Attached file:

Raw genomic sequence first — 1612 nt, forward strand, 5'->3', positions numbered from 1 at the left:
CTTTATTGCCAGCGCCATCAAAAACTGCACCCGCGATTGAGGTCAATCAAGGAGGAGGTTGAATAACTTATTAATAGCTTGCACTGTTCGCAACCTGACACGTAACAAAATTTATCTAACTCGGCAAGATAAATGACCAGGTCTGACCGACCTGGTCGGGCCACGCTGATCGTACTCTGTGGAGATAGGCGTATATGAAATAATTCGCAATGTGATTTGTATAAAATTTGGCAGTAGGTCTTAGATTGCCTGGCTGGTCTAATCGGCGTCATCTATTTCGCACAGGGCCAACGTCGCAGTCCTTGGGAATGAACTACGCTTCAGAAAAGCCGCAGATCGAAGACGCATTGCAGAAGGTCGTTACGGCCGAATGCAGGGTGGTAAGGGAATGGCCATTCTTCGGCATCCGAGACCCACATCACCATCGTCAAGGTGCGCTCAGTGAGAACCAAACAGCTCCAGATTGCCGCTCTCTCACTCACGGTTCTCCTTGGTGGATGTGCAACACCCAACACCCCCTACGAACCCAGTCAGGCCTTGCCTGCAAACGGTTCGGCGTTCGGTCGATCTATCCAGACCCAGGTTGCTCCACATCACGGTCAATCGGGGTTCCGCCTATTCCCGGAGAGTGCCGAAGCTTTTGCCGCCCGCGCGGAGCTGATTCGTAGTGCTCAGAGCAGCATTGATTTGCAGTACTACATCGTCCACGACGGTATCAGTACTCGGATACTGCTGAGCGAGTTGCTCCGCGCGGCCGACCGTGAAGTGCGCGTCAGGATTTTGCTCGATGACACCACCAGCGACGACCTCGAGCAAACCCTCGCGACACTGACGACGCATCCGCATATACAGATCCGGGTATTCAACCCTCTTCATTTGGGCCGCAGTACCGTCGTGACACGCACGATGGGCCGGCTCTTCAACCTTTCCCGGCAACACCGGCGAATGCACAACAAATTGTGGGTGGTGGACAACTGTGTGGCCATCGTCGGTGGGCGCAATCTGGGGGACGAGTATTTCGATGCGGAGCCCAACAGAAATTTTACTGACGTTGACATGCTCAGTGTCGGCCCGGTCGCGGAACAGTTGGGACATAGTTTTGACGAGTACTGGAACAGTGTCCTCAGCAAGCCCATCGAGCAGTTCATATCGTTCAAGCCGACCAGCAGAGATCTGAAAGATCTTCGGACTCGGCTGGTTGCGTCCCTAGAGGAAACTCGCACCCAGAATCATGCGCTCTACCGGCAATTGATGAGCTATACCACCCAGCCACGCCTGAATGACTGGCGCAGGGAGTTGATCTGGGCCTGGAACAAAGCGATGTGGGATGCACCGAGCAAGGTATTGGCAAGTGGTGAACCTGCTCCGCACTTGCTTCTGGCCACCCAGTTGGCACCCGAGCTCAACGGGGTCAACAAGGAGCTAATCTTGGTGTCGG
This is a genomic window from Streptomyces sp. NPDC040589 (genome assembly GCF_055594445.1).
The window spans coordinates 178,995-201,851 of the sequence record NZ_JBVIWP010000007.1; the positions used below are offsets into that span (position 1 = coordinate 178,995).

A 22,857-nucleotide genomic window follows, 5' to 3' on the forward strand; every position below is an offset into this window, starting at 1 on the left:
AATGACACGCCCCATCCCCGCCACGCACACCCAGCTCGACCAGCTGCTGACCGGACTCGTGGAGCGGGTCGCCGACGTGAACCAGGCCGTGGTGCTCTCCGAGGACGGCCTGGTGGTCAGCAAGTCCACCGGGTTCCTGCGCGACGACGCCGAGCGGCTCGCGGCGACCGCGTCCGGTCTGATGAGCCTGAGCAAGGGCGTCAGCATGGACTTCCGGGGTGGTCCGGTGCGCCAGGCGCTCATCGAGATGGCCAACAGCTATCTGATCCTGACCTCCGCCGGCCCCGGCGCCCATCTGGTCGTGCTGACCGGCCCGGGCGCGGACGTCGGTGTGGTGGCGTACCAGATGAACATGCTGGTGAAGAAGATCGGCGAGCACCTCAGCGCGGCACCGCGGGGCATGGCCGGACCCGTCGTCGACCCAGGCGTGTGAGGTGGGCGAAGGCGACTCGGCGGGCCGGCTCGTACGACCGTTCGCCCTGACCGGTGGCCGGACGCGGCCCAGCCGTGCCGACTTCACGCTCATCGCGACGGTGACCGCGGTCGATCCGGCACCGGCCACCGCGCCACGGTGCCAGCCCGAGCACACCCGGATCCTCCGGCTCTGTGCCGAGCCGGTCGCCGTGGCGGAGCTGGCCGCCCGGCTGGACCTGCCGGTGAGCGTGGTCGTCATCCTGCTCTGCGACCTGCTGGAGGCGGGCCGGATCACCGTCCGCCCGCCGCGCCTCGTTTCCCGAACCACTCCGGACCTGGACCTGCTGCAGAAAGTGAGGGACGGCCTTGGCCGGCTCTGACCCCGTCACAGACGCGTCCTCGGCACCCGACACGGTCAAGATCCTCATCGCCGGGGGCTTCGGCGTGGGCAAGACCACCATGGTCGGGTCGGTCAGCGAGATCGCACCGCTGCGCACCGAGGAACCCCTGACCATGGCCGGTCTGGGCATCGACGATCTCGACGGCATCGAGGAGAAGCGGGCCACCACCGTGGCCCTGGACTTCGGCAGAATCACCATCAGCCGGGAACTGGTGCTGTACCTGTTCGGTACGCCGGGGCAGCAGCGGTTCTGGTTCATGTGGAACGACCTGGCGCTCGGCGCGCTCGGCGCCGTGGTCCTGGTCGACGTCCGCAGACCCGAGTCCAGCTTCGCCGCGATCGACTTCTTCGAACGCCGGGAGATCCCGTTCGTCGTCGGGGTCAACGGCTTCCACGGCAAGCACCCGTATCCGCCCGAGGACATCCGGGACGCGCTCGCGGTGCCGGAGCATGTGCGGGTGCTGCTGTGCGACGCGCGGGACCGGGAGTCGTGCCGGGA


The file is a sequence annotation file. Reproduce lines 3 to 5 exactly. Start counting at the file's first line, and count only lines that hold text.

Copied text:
This is a genomic window from Streptomyces sp. NPDC040589 (genome assembly GCF_055594445.1).
The window spans coordinates 178,995-201,851 of the sequence record NZ_JBVIWP010000007.1; the positions used below are offsets into that span (position 1 = coordinate 178,995).

A 22,857-nucleotide genomic window follows, 5' to 3' on the forward strand; every position below is an offset into this window, starting at 1 on the left: